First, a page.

Slovakia’s political parties seem to regard the municipal elections as important and are seeking to elect as many mayors and local council representatives under their colours as possible. This is so even though some local coalitions of parties supporting particular municipal candidates are in stark contrast with the national stance of their parties – an example is a coalition between the non-parliamentary Movement for a Democratic Slovakia (HZDS) and the Christian Democratic Movement (KDH) backing one of the mayoral candidates in Trenčín.
Political parties that were not successful in sending MPs to parliament in the national election in June have repeatedly stated that the upcoming municipal elections are an opportunity for them to show their continuing relevance on the Slovak political scene.
But according to Láštic, the outcomes of Slovakia’s municipal elections are not as important for national politics as local elections are in other countries such as France or the United Kingdom. He explained that it is rather difficult to clearly determine the winners by party affiliation because around 2900 municipal elections are being held in Slovakia.
“This is particularly the case where the municipal coalitions often aren’t in line with national politics,” Láštic said.
However, Láštic said the results of municipal elections will have some implications for national politics because they can, for instance, indicate the popularity of national MPs who are running as candidates in the municipal elections. He added that particularly in big cities the results can be reflective of future trends, mentioning that the image of Bratislava as a traditional stronghold of conservative politicians has changed somewhat since 2006 in some of its municipal districts.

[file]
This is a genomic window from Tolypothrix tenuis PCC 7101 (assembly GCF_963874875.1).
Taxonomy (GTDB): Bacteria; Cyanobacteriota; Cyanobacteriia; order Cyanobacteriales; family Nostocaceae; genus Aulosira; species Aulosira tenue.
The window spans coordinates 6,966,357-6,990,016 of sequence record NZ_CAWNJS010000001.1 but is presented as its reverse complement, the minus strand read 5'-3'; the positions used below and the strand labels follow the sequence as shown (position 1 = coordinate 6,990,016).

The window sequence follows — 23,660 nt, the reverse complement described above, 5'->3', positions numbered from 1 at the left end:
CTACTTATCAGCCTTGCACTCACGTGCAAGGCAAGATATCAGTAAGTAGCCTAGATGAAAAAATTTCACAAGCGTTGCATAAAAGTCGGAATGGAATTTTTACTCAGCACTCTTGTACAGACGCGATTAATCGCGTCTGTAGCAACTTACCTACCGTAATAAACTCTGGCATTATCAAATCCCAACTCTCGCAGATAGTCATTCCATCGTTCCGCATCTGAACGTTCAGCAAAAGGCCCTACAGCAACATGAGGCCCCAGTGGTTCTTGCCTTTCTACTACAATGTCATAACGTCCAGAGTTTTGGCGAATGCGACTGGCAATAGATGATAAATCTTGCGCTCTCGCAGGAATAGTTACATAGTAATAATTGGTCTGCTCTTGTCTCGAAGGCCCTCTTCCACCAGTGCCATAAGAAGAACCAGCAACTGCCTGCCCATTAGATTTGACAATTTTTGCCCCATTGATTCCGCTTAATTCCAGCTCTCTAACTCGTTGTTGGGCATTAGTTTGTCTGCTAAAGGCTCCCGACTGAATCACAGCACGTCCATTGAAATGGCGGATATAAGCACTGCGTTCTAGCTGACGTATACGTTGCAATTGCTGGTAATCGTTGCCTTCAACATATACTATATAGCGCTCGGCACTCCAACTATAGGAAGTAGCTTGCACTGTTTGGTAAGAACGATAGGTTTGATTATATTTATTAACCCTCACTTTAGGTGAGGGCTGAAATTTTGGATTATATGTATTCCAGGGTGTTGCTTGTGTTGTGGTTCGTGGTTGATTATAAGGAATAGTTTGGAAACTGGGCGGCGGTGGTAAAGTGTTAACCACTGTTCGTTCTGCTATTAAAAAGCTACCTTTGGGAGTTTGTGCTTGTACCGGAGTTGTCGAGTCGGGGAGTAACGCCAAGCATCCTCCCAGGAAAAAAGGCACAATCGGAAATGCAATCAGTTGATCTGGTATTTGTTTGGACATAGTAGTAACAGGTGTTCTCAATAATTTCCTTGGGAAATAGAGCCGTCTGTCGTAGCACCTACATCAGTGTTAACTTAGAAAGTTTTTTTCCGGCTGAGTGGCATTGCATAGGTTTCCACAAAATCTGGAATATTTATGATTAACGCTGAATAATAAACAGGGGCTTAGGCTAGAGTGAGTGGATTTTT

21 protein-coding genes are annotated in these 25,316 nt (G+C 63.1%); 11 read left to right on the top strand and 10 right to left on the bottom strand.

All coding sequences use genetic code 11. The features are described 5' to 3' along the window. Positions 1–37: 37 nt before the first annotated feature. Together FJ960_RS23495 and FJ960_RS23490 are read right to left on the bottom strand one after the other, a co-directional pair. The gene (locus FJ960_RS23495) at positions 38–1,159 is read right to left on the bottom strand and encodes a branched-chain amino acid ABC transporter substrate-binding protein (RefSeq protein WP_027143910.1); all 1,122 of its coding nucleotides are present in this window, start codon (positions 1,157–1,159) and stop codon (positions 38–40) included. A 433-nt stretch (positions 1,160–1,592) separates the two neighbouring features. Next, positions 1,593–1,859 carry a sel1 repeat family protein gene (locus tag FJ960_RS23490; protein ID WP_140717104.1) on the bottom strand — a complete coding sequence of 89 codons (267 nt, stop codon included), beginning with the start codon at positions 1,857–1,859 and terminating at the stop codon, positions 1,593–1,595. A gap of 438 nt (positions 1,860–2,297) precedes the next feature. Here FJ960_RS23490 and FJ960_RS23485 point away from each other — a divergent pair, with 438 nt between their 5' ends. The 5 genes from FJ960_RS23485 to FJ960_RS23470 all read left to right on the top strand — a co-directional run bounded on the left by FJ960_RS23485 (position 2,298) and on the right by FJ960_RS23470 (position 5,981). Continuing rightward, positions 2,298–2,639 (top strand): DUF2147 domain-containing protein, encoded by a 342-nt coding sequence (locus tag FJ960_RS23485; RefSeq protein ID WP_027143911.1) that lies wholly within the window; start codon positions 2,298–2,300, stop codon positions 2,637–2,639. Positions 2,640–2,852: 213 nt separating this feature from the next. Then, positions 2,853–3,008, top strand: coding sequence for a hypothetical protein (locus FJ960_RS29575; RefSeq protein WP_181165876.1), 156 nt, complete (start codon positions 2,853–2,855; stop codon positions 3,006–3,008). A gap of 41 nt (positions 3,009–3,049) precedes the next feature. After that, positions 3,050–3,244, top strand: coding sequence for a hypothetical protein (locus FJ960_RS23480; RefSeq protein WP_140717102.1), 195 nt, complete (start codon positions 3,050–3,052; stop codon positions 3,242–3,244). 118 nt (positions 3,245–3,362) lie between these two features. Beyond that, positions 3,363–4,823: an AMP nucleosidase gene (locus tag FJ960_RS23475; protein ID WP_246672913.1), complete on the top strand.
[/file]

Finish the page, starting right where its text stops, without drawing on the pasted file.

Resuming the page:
Láštic explained that this can be seen in Petržalka, one of Bratislava’s districts, which elected a leftist candidate, Milan Ftáčnik, as its mayor in 2006. Ftáčnik is this year seeking the mayoralty of the whole city, with polls suggesting he has a fair chance of succeeding.
Police prepare for election day
The municipal elections are set to cost about €9 million, with Slovakia’s Statistics Office being allocated €1.3 million to process the voting results and the remaining €7.7 million going to the Interior Ministry for preparation and distribution of ballots, supplying voting equipment to the polling stations, and maintaining public order on election day.
Denisa Baloghová, the spokesperson for the police corps, told The Slovak Spectator that security measures will be taken to prevent any problems on election day.
“The police will take steps to secure undisturbed preparation and realisation of the municipal elections,” Baloghová said, adding that police patrols will pay increased attention to protecting the polling stations, the regional election commissions and the Central Election Commission on the day of the balloting.
“In cities and villages not only motorised but also pedestrian police patrols will be overseeing public order and should there be a need, other specialised police units will also be ready,” Baloghová added.
8. Nov 2010 at 0:00 | Michaela Terenzani